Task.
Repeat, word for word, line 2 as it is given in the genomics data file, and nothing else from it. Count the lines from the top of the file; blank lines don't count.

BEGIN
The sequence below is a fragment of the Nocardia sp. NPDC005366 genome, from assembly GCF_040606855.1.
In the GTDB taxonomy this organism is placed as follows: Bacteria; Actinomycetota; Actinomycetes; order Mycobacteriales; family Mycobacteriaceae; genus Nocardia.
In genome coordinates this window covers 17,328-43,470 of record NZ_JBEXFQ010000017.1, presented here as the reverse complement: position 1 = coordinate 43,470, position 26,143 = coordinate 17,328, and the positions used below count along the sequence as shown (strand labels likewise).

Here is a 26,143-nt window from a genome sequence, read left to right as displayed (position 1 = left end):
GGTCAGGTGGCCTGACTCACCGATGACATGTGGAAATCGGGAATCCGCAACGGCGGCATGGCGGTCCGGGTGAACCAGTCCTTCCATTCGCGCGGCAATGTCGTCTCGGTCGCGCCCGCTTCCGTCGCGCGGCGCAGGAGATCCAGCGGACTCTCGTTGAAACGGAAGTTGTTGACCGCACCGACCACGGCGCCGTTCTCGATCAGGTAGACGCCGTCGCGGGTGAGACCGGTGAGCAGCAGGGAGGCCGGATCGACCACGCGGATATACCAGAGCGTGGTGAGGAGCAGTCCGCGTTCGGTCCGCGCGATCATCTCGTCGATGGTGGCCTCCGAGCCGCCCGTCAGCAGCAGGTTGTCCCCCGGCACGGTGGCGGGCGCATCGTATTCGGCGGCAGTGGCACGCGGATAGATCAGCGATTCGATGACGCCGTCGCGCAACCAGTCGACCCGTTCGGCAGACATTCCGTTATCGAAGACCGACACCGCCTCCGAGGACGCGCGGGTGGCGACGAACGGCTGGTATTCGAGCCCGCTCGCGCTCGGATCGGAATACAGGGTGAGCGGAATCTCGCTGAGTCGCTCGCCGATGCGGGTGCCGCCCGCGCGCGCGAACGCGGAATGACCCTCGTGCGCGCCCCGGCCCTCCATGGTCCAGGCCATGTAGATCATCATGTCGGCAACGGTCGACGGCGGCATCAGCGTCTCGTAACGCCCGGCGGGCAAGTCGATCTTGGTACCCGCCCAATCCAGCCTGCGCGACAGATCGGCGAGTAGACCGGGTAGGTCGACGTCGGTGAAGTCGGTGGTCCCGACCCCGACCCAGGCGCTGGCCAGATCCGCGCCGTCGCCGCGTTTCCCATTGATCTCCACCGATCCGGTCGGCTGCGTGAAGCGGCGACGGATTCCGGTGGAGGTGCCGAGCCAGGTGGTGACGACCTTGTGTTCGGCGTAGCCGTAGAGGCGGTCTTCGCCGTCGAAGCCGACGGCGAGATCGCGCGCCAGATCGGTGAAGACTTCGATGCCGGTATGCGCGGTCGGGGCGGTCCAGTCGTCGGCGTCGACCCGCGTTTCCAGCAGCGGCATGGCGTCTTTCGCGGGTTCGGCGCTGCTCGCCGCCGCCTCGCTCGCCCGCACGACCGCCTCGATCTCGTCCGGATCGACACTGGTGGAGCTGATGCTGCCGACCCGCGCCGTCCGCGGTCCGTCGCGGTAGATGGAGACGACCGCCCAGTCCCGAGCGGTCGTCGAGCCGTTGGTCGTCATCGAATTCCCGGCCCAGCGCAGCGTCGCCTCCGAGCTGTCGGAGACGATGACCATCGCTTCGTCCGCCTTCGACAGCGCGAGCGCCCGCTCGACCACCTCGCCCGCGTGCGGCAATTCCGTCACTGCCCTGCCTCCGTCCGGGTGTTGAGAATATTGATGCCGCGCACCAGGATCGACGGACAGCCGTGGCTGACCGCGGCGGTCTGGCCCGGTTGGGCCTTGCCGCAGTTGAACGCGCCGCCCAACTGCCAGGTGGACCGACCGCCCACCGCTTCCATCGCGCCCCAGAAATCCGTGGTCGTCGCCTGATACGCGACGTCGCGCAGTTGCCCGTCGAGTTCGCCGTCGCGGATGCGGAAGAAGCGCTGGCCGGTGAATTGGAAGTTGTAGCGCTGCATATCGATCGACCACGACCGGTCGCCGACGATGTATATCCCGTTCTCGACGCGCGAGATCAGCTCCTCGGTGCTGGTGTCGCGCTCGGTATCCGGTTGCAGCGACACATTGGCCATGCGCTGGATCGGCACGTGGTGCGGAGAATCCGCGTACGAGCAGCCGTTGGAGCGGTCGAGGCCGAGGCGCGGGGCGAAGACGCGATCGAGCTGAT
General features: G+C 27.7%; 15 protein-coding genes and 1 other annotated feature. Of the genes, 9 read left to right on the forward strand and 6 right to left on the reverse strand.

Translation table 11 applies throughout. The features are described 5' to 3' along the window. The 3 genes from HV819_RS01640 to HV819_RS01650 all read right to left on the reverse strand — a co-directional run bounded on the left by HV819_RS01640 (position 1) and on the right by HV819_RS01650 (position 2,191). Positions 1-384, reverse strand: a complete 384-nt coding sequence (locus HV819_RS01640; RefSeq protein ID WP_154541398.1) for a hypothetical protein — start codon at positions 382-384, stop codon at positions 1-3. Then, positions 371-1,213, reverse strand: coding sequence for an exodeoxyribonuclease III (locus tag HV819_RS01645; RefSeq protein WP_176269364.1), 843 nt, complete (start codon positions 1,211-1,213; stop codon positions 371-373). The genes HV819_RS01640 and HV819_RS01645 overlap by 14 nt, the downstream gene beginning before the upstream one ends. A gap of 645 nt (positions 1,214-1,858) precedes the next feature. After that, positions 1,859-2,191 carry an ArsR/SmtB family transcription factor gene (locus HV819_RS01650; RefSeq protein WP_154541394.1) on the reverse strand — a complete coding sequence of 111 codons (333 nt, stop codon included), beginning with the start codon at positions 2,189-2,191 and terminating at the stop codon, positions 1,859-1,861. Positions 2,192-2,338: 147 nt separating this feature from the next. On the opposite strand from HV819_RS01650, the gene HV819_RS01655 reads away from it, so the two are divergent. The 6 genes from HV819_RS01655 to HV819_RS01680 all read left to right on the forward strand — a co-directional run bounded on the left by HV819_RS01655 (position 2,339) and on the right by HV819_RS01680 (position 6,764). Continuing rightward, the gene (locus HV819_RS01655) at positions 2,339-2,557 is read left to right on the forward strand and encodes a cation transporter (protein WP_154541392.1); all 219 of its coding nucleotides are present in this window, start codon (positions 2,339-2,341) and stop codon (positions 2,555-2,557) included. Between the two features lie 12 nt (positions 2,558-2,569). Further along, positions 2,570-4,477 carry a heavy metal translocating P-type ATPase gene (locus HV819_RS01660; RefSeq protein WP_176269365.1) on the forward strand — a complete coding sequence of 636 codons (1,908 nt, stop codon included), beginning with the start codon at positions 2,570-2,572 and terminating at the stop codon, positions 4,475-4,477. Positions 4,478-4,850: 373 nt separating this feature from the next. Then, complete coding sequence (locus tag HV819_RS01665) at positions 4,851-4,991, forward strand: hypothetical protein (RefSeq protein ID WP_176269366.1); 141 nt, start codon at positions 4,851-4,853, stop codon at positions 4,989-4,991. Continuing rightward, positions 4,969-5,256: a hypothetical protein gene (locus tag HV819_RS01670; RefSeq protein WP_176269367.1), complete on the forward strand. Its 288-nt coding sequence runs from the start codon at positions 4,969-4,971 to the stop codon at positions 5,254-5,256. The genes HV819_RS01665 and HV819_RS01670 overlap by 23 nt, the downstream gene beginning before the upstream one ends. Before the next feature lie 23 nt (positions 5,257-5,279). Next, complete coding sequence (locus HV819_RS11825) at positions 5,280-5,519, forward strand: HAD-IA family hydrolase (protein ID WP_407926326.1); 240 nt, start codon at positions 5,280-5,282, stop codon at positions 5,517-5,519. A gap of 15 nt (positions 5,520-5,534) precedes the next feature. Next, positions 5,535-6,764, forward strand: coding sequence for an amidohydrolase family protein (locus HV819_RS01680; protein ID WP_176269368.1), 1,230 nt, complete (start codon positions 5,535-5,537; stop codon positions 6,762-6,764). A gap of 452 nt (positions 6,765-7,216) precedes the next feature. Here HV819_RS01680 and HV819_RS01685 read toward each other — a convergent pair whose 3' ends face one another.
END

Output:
In the GTDB taxonomy this organism is placed as follows: Bacteria; Actinomycetota; Actinomycetes; order Mycobacteriales; family Mycobacteriaceae; genus Nocardia.